A base letter and all of its accented versions constitute an equivalence class. For example, the
    equivalence class ’[=a=]’ matches ä and â. The equivalence classes are valid only inside the
    bracketed expression.

[:alnum:]                     All alphanumeric characters
[:alpha:]                     All alphabetic characters
[:cntrl:]                     All control characters (nonprinting)
 [:digit:]                    All numeric digits
 [:lower:]                    All lowercase alphabetic characters
 [:print:]                    All printable characters
 [:punct:]                    All punctuation characters
 [:space:]                    All space characters (nonprinting)
 [:upper:]                    All uppercase alphabetic characters

Restriction on equivalence classes: Composed and decomposed versions of the same
   equivalence class do not match. For example, "ä" does not match "a" followed by umlaut.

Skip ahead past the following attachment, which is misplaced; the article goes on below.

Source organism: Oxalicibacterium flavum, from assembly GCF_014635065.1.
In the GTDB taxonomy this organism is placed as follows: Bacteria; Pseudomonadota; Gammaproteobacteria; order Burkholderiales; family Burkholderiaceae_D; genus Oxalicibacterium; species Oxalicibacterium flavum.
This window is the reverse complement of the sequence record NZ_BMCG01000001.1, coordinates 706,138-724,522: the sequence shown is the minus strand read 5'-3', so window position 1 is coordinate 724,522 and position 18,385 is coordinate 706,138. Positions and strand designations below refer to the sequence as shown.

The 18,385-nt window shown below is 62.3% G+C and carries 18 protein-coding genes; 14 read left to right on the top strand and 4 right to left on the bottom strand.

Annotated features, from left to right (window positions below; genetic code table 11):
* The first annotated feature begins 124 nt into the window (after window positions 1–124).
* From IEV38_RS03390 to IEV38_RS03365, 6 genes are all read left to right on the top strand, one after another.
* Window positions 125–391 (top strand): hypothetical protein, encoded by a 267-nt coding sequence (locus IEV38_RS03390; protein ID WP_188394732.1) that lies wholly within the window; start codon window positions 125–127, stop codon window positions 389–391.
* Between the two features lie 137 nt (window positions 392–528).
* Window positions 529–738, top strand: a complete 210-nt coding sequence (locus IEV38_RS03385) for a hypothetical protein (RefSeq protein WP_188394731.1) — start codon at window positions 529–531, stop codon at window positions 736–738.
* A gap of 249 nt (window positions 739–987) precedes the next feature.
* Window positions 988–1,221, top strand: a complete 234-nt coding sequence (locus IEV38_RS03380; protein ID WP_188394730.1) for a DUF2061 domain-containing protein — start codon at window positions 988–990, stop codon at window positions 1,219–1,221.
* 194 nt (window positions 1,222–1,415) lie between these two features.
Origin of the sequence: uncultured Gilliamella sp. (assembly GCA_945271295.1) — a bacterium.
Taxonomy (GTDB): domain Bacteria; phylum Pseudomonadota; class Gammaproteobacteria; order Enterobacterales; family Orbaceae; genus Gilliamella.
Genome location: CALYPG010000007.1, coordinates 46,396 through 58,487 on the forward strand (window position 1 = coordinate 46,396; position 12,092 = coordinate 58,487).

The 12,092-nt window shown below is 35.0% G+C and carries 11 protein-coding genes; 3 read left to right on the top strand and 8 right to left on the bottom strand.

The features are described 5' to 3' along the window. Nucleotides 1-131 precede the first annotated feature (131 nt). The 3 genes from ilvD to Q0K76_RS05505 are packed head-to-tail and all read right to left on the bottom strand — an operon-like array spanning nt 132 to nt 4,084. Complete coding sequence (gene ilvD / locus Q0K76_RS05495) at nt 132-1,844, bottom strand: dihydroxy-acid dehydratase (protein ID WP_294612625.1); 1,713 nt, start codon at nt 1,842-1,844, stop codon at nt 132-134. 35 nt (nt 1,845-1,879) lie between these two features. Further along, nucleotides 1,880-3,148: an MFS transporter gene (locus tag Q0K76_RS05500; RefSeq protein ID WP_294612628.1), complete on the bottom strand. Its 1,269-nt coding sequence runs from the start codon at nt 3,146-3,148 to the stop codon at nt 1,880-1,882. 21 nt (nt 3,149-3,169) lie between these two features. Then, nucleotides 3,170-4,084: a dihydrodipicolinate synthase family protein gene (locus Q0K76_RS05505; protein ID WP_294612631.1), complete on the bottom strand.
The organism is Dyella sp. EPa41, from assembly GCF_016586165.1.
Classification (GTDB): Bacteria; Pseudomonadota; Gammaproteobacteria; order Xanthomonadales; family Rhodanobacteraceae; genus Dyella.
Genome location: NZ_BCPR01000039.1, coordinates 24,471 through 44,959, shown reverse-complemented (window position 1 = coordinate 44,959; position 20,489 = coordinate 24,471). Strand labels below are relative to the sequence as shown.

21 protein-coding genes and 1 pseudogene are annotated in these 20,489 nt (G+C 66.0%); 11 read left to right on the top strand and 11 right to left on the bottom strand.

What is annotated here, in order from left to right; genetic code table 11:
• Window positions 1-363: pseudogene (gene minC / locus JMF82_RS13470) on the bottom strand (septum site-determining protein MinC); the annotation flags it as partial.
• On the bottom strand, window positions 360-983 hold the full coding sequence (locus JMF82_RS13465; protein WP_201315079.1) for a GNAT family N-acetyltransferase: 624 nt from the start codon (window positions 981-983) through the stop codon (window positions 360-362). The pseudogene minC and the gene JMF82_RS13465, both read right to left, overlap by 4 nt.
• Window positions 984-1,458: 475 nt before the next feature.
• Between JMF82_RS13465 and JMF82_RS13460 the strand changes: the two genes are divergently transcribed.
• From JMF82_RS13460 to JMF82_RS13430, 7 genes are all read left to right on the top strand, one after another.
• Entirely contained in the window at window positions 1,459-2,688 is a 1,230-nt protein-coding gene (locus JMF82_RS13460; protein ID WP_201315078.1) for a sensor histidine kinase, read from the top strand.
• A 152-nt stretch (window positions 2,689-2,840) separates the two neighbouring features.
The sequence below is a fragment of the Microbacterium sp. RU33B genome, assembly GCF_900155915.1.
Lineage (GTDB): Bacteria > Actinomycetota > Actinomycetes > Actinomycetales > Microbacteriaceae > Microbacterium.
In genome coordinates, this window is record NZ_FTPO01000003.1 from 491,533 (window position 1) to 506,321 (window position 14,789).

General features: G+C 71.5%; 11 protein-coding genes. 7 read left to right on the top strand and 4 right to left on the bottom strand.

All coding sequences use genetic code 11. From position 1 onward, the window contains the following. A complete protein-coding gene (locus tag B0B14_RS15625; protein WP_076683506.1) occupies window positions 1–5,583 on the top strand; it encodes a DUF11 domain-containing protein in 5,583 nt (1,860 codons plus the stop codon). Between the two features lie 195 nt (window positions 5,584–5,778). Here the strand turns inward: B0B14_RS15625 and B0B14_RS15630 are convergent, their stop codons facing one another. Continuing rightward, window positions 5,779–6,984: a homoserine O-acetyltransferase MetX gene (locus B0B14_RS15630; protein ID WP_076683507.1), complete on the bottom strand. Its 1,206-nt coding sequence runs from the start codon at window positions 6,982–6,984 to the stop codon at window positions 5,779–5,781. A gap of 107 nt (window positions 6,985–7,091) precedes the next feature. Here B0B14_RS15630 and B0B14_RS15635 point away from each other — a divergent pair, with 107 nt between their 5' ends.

Regular Expression Operator Multilingual Enhancements
When applied to multilingual data, Oracle’s implementation of the POSIX operators extend the
matching capabilities specified in the POSIX standard.

The table below shows the relationship of the Oracle implementation of the operators in the
context of the POSIX standard.

The first column in the table lists the supported operators.

The second and third columns in the table indicate whether the POSIX standard (Basic Regular
Expression--BRE and Extended Regular Expression--ERE, respectively) defines the operator.

The fourth column in the table indicates whether Oracle’s implementation extends the operator’s
semantics for handling multilingual data.

If you have a direct input capability, Oracle allows you to enter multi-byte characters directly. If
you don't have direct input capability you can use functions to compose the multi-byte characters.
However, you can't use the Unicode hexadecimal encoding value of the form ’\xxxx’. Oracle